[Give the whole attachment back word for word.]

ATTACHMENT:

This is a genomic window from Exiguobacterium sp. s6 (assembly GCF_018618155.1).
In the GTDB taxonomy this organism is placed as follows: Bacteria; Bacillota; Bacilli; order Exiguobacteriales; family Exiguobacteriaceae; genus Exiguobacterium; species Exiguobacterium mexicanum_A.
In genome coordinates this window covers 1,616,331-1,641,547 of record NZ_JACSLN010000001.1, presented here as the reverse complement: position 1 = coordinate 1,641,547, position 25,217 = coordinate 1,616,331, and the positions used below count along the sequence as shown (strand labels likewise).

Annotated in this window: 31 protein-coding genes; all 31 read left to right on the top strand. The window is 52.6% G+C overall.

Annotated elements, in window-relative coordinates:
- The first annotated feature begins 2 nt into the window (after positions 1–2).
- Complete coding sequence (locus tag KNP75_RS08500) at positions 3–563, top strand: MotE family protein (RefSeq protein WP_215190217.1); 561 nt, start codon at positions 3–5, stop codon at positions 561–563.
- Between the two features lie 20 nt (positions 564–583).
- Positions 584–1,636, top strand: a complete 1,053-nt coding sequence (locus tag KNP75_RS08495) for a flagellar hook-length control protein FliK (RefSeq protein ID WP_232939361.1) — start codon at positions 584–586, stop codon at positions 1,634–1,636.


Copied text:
This is a genomic window from Exiguobacterium sp. s6 (assembly GCF_018618155.1).
In the GTDB taxonomy this organism is placed as follows: Bacteria; Bacillota; Bacilli; order Exiguobacteriales; family Exiguobacteriaceae; genus Exiguobacterium; species Exiguobacterium mexicanum_A.
In genome coordinates this window covers 1,616,331-1,641,547 of record NZ_JACSLN010000001.1, presented here as the reverse complement: position 1 = coordinate 1,641,547, position 25,217 = coordinate 1,616,331, and the positions used below count along the sequence as shown (strand labels likewise).

Annotated in this window: 31 protein-coding genes; all 31 read left to right on the top strand. The window is 52.6% G+C overall.

Annotated elements, in window-relative coordinates:
- The first annotated feature begins 2 nt into the window (after positions 1–2).
- Complete coding sequence (locus tag KNP75_RS08500) at positions 3–563, top strand: MotE family protein (RefSeq protein WP_215190217.1); 561 nt, start codon at positions 3–5, stop codon at positions 561–563.
- Between the two features lie 20 nt (positions 564–583).
- Positions 584–1,636, top strand: a complete 1,053-nt coding sequence (locus tag KNP75_RS08495) for a flagellar hook-length control protein FliK (RefSeq protein ID WP_232939361.1) — start codon at positions 584–586, stop codon at positions 1,634–1,636.